One of the fundamental conclusions in the Pew Oceans Commission America’s Living Oceans Report 2003 is that…”In the long term, economic sustainability depends on ecological sustainability.” This fact was not lost when Congress enacted the Resources and Ecosystems Sustainability, Tourist Opportunities and Revived Economies (RESTORE) Act which emphasized the dual interest of restoring our coastal ecology and coastal economy in the aftermath of the BP Deepwater Horizon oil spill.
A common thread throughout Mississippi’s GoCoast 2020 report on recovery and restoration prepared after the BP Oil Spill, highlighted the importance of the Mississippi Gulf Coast with its “quality of life and sense of place”. That quality of life and sense of place is part of our DNA and it is reflected in the culture of the people that live and work on the Mississippi Gulf Coast. Viability, resiliency, and long-term sustainability are also common themes which must be considered when developing projects in our fragile yet dynamic coastal environment.
As we continue to make plans to implement economic develop projects in the aftermath of the BP Oil Spill, it is important to consider concepts that allow development that embraces our fragile environment, recognizes the design challenges created by coastal hazards (e.g. Hurricanes, Sea Level Rise, and Flooding), and builds on the traditional values that are part of the Gulf Coast’s heritage. The following are three development concepts to consider as we move forward in our efforts to recover from the BP Oil Spill.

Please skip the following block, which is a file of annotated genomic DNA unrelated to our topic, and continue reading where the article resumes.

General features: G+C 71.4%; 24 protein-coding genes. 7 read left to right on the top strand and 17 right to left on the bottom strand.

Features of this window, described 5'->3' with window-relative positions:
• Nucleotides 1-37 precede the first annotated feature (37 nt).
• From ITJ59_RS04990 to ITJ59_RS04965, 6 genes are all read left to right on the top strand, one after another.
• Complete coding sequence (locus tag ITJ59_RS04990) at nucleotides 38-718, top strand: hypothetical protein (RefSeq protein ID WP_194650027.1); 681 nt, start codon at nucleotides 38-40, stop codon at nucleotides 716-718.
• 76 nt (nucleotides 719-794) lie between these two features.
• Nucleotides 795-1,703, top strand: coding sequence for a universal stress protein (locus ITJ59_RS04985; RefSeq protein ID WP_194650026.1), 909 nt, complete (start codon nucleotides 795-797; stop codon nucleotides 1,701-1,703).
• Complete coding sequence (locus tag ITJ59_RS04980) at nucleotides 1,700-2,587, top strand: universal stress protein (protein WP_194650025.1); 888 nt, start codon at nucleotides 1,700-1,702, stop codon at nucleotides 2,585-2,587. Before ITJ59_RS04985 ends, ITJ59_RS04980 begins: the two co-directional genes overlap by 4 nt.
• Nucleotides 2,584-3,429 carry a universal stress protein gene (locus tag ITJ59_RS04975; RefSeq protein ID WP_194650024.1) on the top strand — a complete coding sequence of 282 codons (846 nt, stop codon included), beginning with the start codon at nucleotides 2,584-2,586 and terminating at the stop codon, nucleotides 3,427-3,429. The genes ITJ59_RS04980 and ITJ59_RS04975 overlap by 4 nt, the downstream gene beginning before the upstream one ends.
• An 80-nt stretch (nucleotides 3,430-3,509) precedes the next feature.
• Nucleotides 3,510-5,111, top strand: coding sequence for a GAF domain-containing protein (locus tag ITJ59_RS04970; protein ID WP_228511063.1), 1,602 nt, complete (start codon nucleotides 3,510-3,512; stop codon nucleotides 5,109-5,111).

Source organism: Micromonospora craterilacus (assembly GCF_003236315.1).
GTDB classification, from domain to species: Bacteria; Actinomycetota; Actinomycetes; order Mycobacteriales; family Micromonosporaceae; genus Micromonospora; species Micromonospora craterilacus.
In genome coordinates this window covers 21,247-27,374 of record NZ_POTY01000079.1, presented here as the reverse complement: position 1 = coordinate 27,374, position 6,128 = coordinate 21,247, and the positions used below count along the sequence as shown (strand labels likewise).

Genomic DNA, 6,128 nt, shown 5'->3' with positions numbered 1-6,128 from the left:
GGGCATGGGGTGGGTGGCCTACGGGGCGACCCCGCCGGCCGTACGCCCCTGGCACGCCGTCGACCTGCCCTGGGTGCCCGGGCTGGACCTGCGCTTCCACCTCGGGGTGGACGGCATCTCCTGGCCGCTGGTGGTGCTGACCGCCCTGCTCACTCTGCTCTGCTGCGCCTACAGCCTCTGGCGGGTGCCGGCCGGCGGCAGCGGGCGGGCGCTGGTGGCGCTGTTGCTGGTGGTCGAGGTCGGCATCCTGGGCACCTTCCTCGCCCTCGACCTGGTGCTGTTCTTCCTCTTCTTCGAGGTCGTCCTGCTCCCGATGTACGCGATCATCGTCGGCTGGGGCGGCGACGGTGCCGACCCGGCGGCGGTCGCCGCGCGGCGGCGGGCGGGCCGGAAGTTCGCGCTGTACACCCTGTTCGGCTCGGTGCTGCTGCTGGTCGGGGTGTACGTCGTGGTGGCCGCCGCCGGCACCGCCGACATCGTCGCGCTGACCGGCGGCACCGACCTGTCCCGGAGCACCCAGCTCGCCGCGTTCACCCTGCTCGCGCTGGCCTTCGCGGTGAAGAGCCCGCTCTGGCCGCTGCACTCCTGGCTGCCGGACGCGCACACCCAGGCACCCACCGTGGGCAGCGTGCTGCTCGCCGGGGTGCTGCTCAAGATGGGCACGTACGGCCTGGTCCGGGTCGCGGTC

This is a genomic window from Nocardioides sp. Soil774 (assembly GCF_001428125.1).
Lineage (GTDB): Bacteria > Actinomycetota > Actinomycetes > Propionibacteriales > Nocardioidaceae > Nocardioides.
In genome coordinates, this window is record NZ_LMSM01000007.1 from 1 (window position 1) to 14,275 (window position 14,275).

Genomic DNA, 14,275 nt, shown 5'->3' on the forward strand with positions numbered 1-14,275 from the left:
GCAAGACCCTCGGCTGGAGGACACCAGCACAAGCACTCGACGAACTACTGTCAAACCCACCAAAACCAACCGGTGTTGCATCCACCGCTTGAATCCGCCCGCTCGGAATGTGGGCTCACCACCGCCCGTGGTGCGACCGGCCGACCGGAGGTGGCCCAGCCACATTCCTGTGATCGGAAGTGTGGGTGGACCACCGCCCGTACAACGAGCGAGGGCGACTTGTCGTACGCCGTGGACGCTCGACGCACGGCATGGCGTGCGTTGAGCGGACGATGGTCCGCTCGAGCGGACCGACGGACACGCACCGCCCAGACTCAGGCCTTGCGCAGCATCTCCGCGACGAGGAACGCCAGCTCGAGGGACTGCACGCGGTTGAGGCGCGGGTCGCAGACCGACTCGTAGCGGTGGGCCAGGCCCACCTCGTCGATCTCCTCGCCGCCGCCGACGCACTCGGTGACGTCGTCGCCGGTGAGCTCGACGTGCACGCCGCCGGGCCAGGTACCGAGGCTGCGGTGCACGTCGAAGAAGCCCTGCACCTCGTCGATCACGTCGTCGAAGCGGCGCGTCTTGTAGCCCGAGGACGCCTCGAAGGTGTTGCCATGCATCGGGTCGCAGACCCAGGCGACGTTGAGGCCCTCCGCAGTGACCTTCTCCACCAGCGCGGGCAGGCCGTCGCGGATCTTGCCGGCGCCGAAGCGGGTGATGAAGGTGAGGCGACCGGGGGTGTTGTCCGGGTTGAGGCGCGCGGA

Green infrastructure is a design concept that uses vegetation, soils, and natural processes to manage stormwater runoff and create healthier urban environments. Green infrastructure refers to the patchwork of natural areas that provide habitat, flood protection, and cleaner water.
Green building (also known as sustainable building) refers to a structure and process that is environmentally responsible and resource-efficient throughout a building’s life-cycle: from siting to design, construction, operation, maintenance, renovation, and demolition.
Low Impact Development LID is an approach to land development that employs principles of preserving and recreating natural landscape features, minimizing paved areas to create functional and appealing site drainage that treat stormwater as a resource rather than a waste product.
The concepts outlined above are important principles and processes that add value to development activities and the “The Triple Bottom Line“, for projects along the Mississippi Gulf Coast. In so many ways they help to improve our quality of life (People), they reduce project impacts on the environment (Planet), and the enhance a building’s life-cycle and sustainability (Profit).